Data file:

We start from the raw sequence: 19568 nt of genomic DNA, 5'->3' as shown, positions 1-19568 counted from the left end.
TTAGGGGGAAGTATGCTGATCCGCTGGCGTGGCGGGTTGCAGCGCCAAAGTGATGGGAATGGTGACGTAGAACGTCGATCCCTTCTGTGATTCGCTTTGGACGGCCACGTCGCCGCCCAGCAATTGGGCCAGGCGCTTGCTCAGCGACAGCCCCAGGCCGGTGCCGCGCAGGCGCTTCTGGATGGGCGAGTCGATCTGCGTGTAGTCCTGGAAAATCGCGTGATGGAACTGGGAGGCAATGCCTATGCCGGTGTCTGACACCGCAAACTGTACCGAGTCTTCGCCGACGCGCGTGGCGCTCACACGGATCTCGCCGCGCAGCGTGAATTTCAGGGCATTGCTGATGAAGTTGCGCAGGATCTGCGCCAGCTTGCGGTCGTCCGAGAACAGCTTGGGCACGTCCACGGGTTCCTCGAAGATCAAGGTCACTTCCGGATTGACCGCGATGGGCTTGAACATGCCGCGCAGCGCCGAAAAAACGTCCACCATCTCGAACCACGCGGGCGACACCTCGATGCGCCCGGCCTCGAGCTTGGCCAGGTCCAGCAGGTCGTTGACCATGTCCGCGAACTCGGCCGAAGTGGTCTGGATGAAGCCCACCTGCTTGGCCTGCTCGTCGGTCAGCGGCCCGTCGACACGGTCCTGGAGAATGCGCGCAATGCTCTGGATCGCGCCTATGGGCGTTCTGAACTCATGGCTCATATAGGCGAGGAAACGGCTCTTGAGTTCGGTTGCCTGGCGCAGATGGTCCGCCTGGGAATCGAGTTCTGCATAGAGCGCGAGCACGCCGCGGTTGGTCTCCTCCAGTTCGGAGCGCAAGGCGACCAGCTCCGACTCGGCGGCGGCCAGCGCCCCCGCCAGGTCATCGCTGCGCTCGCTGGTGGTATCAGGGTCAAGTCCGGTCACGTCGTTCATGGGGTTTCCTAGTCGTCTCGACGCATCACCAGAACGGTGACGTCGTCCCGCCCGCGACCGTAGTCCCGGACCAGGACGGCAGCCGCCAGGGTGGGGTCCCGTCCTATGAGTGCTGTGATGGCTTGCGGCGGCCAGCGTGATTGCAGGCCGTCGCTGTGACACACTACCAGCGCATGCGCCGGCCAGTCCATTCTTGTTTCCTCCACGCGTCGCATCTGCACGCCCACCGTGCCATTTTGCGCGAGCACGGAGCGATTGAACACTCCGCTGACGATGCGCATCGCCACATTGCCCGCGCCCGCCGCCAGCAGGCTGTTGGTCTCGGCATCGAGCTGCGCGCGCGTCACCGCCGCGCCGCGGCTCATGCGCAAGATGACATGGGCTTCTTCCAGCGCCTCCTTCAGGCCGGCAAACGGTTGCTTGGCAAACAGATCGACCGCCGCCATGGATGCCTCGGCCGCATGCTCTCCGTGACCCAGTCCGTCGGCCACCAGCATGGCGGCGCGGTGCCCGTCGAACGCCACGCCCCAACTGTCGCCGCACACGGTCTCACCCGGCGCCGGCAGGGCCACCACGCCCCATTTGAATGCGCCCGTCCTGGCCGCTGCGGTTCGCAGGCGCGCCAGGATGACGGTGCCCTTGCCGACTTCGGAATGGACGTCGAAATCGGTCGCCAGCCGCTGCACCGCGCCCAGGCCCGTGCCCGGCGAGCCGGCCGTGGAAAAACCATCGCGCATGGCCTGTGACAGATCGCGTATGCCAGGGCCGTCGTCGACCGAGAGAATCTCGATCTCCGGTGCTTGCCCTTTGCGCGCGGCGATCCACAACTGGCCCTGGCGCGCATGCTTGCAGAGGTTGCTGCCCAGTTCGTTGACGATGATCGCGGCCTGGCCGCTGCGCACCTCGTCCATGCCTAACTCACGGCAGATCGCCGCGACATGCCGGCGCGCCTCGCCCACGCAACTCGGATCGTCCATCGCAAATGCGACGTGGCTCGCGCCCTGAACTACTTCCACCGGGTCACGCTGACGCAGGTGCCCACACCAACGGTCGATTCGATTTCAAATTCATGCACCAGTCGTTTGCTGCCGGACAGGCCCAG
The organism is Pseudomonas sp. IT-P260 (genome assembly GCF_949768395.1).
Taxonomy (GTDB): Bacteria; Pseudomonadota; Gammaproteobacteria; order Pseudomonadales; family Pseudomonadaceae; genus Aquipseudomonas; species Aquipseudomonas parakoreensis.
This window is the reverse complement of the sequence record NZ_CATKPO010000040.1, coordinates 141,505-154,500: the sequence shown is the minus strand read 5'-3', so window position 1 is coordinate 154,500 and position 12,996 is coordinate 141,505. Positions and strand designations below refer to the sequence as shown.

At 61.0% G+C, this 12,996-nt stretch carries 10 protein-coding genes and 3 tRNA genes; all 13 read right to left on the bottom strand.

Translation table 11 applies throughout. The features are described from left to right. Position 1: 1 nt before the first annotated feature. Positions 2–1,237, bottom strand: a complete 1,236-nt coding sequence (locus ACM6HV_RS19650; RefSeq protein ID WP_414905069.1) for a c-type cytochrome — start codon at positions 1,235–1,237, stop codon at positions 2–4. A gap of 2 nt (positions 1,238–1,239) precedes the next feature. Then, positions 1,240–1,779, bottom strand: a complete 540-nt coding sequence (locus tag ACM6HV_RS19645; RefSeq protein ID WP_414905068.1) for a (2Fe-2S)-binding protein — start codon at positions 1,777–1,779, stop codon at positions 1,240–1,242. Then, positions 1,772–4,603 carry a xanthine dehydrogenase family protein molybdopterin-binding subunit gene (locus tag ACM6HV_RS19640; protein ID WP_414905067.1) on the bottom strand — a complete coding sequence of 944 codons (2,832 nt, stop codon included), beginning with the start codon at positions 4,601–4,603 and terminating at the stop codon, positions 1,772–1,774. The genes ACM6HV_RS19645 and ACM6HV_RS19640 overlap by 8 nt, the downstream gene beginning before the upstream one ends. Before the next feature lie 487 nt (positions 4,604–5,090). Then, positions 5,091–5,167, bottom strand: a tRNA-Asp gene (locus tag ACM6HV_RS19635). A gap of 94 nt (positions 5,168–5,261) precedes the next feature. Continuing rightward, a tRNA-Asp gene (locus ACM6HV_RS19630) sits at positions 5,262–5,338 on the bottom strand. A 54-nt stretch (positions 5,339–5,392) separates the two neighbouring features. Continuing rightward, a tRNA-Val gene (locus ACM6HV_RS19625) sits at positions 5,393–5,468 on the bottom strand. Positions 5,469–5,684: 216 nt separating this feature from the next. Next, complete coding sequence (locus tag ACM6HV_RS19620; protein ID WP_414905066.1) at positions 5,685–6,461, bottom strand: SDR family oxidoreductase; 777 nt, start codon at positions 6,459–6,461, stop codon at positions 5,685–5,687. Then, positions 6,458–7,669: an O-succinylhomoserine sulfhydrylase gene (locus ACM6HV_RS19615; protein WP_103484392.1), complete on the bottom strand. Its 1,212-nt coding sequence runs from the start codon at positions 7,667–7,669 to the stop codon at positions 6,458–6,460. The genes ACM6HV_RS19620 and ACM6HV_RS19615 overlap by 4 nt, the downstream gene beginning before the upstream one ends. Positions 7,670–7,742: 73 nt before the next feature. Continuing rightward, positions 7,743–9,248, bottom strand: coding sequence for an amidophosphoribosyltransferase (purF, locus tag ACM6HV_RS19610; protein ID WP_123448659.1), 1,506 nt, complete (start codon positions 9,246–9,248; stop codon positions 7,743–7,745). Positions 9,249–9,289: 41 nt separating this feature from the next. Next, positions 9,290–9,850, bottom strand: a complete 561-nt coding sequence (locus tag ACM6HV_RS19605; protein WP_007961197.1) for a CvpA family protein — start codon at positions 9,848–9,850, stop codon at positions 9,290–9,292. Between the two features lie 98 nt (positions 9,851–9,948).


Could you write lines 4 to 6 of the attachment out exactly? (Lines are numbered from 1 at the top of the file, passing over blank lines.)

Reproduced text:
Taxonomy (GTDB): Bacteria; Pseudomonadota; Gammaproteobacteria; order Pseudomonadales; family Pseudomonadaceae; genus Aquipseudomonas; species Aquipseudomonas parakoreensis.
This window is the reverse complement of the sequence record NZ_CATKPO010000040.1, coordinates 141,505-154,500: the sequence shown is the minus strand read 5'-3', so window position 1 is coordinate 154,500 and position 12,996 is coordinate 141,505. Positions and strand designations below refer to the sequence as shown.

At 61.0% G+C, this 12,996-nt stretch carries 10 protein-coding genes and 3 tRNA genes; all 13 read right to left on the bottom strand.